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DOCTRINE OF WAIVER

  DOCTRINE OF WAIVER  BY NUPUR GARG INTRODUCTION  An individual possesses certain legal rights which are conferred upon him either by the constitution, statute or a contract. A Right can be defined as an interest or a claim which gives the individual the power to control the act of others, i.e., to make someone do or abstain from doing an act. An important question arises as to whether these rights can be waived. According to the doctrine of waiver, a person who is entitled to any right or privilege can waive off such a privilege, if he does so together with his discretion. This doctrine operates on the idea that a person is that the best judge of his interest under any legal liability, which he has the knowledge of the results while intentionally abandoning the privilege of such right. But, the doctrine of waiver doesn’t apply to the fundamental rights of the people guaranteed under the Constitution of India. the elemental rights were kept within the Constitution for the general publi

DOCTRINE OF INCIDENTAL AND ANCILLARY POWERS

  DOCTRINE OF INCEDENTAL AND ANCILLARY POWERS BY NUPUR GARG INTRODUCTION  A doctrine is a principle, theory, or position that is usually applied and upheld by courts of law. In Indian Constitutional law also, there are different judicial doctrines that develop over time as per the interpretation given by the judiciary. Unfolding the meaning of the Doctrine of Incidental or Ancillary powers, it refers to the power given to the legislature to legislate on a particular subject which will also include the power to legislate even on the ancillary matters that are reasonably connected to the concerned subject. This doctrine is in addition to the Doctrine of Pith and Substance. The latter is invoked in situations when a subject of one list touches upon the subject of another list as mentioned in the seventh schedule of the Indian Constitution. That means the Doctrine of Pith and Substance deals only with subjects but the Doctrine of Incidental or Ancillary Powers deals with the power to legis

Constitution of India

  Constitution of India A Constitution in broader terms is a set of rules, Written That seeks to establish the duties, powers, and functions  It is of the various institutions of government Regulates the relationship between them and Defines the relationship between the state and an individual. Salient Features of The Indian Constitution: A Written and Lengthy Constitution: Earlier it had 22parts, 395 articles, and 8 Schedules. Now it has 25 parts 448 articles and 12 schedules. The Constitution of India is the lengthiest in the world like no other constitution in the world contains as many articles. The Constitution of the United States has 7 articles, China has 138, Japan has 103, and Canada has 107 articles. Single Constitution: It is a self-made and framed constitution. India has a single constitution that is followed by the whole country and it is also recognized as the sacred book of the country. The Constitution declares India to be a Sovereign, Socialist, Secular, Democratic, Re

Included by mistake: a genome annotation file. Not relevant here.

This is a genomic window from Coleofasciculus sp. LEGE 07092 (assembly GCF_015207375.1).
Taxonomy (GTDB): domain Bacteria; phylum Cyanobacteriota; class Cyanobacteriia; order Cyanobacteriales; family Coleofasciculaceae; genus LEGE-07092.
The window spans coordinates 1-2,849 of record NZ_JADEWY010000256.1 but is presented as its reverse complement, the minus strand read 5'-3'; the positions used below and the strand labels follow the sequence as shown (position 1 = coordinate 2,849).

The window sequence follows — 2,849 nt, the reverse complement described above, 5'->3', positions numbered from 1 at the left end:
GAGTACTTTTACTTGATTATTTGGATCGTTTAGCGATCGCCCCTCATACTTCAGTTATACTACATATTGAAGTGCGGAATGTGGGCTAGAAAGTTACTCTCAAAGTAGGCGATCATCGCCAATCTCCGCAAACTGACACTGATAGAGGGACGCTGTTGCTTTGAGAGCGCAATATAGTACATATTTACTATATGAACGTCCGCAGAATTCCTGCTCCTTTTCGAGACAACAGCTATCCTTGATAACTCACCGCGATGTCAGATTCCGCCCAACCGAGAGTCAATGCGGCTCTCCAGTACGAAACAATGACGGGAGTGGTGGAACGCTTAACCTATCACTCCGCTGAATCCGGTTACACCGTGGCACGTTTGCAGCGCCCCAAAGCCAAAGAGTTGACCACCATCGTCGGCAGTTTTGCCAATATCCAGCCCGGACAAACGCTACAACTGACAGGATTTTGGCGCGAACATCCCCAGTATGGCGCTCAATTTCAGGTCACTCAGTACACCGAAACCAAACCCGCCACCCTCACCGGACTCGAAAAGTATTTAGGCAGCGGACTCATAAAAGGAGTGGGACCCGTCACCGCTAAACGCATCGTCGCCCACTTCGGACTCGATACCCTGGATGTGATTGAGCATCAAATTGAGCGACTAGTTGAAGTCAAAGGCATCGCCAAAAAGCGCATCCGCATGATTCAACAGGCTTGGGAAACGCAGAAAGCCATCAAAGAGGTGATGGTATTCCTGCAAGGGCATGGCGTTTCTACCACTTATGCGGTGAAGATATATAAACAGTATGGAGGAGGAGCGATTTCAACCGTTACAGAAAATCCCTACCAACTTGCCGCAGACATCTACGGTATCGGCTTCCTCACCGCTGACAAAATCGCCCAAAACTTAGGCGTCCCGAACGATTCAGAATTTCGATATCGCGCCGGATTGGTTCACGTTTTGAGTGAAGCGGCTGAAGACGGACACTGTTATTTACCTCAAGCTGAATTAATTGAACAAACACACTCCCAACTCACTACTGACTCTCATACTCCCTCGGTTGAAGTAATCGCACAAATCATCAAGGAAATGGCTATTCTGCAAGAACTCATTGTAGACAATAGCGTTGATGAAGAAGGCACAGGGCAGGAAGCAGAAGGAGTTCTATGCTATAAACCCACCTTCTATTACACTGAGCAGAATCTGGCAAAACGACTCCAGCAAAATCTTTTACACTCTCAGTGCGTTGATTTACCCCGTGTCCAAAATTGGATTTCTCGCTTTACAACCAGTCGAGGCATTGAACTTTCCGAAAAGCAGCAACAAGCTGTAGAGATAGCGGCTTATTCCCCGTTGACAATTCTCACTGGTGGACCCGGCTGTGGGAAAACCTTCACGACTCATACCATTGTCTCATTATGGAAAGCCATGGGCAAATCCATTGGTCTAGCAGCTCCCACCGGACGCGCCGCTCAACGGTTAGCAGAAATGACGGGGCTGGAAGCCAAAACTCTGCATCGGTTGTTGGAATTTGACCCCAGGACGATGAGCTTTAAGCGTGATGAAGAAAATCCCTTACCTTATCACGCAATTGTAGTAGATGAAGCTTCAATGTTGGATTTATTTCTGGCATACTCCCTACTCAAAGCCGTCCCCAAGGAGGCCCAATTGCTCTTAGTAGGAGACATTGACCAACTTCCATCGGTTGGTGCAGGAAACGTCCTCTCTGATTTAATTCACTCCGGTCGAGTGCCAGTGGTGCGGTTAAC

An Overview of Article 14

  An Overview of Article 14 Generally speaking, everyone in this room is familiar with Article 14 of the Indian Constitution, which establishes the right to equality. We have not yet achieved full freedom despite our country's 73-year history of independence. Discrimination and other ills are still prevalent in our society today, unfortunately. Even the guy who created our country's Constitution suffered from this anathema. Today, there are still parts of the world where individuals are treated unequally and discriminated against based on criteria such as their religion or race or gender or caste or place of origin. With knowledge of the situation in India, our Constitution-makers incorporated Article 14 into the Indian Constitution as a fundamental right that applies to both citizens and non-citizens of our nation. In this article, the primary objective is to provide clarification on Article 14. When we see a husband assaulting his wife, a girl who is unable to complete her ed